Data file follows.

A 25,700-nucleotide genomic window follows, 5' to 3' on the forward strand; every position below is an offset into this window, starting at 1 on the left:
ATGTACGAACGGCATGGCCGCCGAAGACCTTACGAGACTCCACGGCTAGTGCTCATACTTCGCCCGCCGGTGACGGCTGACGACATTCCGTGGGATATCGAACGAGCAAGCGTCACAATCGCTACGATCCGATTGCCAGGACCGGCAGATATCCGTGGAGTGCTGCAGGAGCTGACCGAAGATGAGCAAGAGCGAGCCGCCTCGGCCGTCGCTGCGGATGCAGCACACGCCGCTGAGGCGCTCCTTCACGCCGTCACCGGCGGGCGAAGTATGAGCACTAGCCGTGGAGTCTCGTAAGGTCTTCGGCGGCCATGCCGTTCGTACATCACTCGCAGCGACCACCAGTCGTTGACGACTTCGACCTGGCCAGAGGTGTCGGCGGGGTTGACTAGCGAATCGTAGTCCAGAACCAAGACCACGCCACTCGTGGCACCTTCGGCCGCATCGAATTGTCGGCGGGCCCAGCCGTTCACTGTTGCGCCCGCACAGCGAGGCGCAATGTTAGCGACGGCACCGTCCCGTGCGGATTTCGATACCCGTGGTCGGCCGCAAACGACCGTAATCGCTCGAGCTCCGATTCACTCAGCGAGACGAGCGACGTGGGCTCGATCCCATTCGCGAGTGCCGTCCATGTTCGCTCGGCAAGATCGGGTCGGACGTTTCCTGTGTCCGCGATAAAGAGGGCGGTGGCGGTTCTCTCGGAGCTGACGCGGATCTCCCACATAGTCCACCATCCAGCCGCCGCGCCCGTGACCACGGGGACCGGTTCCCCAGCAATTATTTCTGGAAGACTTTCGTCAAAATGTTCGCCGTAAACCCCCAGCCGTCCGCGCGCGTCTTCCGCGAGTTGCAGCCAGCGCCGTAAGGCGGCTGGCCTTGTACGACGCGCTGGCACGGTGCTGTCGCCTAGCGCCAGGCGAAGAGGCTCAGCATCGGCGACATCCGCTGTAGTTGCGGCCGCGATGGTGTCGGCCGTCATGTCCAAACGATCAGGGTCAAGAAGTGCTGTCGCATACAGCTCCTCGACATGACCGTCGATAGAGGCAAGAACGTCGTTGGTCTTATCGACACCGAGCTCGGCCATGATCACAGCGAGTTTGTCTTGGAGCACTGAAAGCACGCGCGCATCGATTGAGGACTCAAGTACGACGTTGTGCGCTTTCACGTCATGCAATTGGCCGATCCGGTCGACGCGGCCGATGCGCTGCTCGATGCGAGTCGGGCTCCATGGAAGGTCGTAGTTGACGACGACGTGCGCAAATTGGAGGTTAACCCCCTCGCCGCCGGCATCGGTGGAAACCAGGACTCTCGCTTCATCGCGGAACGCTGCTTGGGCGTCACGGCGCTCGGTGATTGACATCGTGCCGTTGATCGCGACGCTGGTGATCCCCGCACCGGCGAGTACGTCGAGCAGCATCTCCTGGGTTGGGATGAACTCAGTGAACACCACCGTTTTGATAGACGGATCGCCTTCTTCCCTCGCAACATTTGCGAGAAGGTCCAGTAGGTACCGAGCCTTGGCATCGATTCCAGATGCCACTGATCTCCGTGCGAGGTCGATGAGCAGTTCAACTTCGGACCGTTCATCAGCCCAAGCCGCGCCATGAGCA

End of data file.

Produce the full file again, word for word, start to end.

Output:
A 25,700-nucleotide genomic window follows, 5' to 3' on the forward strand; every position below is an offset into this window, starting at 1 on the left:
ATGTACGAACGGCATGGCCGCCGAAGACCTTACGAGACTCCACGGCTAGTGCTCATACTTCGCCCGCCGGTGACGGCTGACGACATTCCGTGGGATATCGAACGAGCAAGCGTCACAATCGCTACGATCCGATTGCCAGGACCGGCAGATATCCGTGGAGTGCTGCAGGAGCTGACCGAAGATGAGCAAGAGCGAGCCGCCTCGGCCGTCGCTGCGGATGCAGCACACGCCGCTGAGGCGCTCCTTCACGCCGTCACCGGCGGGCGAAGTATGAGCACTAGCCGTGGAGTCTCGTAAGGTCTTCGGCGGCCATGCCGTTCGTACATCACTCGCAGCGACCACCAGTCGTTGACGACTTCGACCTGGCCAGAGGTGTCGGCGGGGTTGACTAGCGAATCGTAGTCCAGAACCAAGACCACGCCACTCGTGGCACCTTCGGCCGCATCGAATTGTCGGCGGGCCCAGCCGTTCACTGTTGCGCCCGCACAGCGAGGCGCAATGTTAGCGACGGCACCGTCCCGTGCGGATTTCGATACCCGTGGTCGGCCGCAAACGACCGTAATCGCTCGAGCTCCGATTCACTCAGCGAGACGAGCGACGTGGGCTCGATCCCATTCGCGAGTGCCGTCCATGTTCGCTCGGCAAGATCGGGTCGGACGTTTCCTGTGTCCGCGATAAAGAGGGCGGTGGCGGTTCTCTCGGAGCTGACGCGGATCTCCCACATAGTCCACCATCCAGCCGCCGCGCCCGTGACCACGGGGACCGGTTCCCCAGCAATTATTTCTGGAAGACTTTCGTCAAAATGTTCGCCGTAAACCCCCAGCCGTCCGCGCGCGTCTTCCGCGAGTTGCAGCCAGCGCCGTAAGGCGGCTGGCCTTGTACGACGCGCTGGCACGGTGCTGTCGCCTAGCGCCAGGCGAAGAGGCTCAGCATCGGCGACATCCGCTGTAGTTGCGGCCGCGATGGTGTCGGCCGTCATGTCCAAACGATCAGGGTCAAGAAGTGCTGTCGCATACAGCTCCTCGACATGACCGTCGATAGAGGCAAGAACGTCGTTGGTCTTATCGACACCGAGCTCGGCCATGATCACAGCGAGTTTGTCTTGGAGCACTGAAAGCACGCGCGCATCGATTGAGGACTCAAGTACGACGTTGTGCGCTTTCACGTCATGCAATTGGCCGATCCGGTCGACGCGGCCGATGCGCTGCTCGATGCGAGTCGGGCTCCATGGAAGGTCGTAGTTGACGACGACGTGCGCAAATTGGAGGTTAACCCCCTCGCCGCCGGCATCGGTGGAAACCAGGACTCTCGCTTCATCGCGGAACGCTGCTTGGGCGTCACGGCGCTCGGTGATTGACATCGTGCCGTTGATCGCGACGCTGGTGATCCCCGCACCGGCGAGTACGTCGAGCAGCATCTCCTGGGTTGGGATGAACTCAGTGAACACCACCGTTTTGATAGACGGATCGCCTTCTTCCCTCGCAACATTTGCGAGAAGGTCCAGTAGGTACCGAGCCTTGGCATCGATTCCAGATGCCACTGATCTCCGTGCGAGGTCGATGAGCAGTTCAACTTCGGACCGTTCATCAGCCCAAGCCGCGCCATGAGCA